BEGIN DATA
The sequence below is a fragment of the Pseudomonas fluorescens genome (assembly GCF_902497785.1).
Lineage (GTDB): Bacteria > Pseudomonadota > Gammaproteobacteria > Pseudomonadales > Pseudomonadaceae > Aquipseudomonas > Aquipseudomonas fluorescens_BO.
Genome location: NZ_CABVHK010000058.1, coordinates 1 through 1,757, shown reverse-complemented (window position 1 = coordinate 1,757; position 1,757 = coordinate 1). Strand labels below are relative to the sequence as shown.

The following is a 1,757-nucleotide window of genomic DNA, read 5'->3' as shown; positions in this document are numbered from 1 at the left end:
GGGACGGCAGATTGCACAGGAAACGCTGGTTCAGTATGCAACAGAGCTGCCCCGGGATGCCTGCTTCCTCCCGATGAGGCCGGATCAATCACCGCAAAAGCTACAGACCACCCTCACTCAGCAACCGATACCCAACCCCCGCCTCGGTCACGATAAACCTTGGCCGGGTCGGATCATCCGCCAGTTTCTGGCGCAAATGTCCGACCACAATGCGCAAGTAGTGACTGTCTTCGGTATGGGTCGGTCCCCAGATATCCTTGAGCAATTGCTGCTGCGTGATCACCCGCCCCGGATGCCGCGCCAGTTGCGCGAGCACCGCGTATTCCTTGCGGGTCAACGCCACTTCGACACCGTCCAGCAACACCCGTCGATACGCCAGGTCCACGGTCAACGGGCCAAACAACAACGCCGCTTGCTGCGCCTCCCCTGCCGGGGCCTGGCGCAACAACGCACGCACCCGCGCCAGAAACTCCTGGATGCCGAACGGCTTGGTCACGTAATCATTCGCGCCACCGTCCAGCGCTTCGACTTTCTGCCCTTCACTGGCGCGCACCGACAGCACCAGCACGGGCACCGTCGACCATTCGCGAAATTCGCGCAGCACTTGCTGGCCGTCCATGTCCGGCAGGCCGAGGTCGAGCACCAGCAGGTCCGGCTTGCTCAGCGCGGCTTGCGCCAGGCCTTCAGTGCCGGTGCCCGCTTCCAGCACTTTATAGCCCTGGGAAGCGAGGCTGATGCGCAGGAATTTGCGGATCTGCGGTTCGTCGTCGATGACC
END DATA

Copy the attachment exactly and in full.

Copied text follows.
The sequence below is a fragment of the Pseudomonas fluorescens genome (assembly GCF_902497785.1).
Lineage (GTDB): Bacteria > Pseudomonadota > Gammaproteobacteria > Pseudomonadales > Pseudomonadaceae > Aquipseudomonas > Aquipseudomonas fluorescens_BO.
Genome location: NZ_CABVHK010000058.1, coordinates 1 through 1,757, shown reverse-complemented (window position 1 = coordinate 1,757; position 1,757 = coordinate 1). Strand labels below are relative to the sequence as shown.

The following is a 1,757-nucleotide window of genomic DNA, read 5'->3' as shown; positions in this document are numbered from 1 at the left end:
GGGACGGCAGATTGCACAGGAAACGCTGGTTCAGTATGCAACAGAGCTGCCCCGGGATGCCTGCTTCCTCCCGATGAGGCCGGATCAATCACCGCAAAAGCTACAGACCACCCTCACTCAGCAACCGATACCCAACCCCCGCCTCGGTCACGATAAACCTTGGCCGGGTCGGATCATCCGCCAGTTTCTGGCGCAAATGTCCGACCACAATGCGCAAGTAGTGACTGTCTTCGGTATGGGTCGGTCCCCAGATATCCTTGAGCAATTGCTGCTGCGTGATCACCCGCCCCGGATGCCGCGCCAGTTGCGCGAGCACCGCGTATTCCTTGCGGGTCAACGCCACTTCGACACCGTCCAGCAACACCCGTCGATACGCCAGGTCCACGGTCAACGGGCCAAACAACAACGCCGCTTGCTGCGCCTCCCCTGCCGGGGCCTGGCGCAACAACGCACGCACCCGCGCCAGAAACTCCTGGATGCCGAACGGCTTGGTCACGTAATCATTCGCGCCACCGTCCAGCGCTTCGACTTTCTGCCCTTCACTGGCGCGCACCGACAGCACCAGCACGGGCACCGTCGACCATTCGCGAAATTCGCGCAGCACTTGCTGGCCGTCCATGTCCGGCAGGCCGAGGTCGAGCACCAGCAGGTCCGGCTTGCTCAGCGCGGCTTGCGCCAGGCCTTCAGTGCCGGTGCCCGCTTCCAGCACTTTATAGCCCTGGGAAGCGAGGCTGATGCGCAGGAATTTGCGGATCTGCGGTTCGTCGTCGATGACC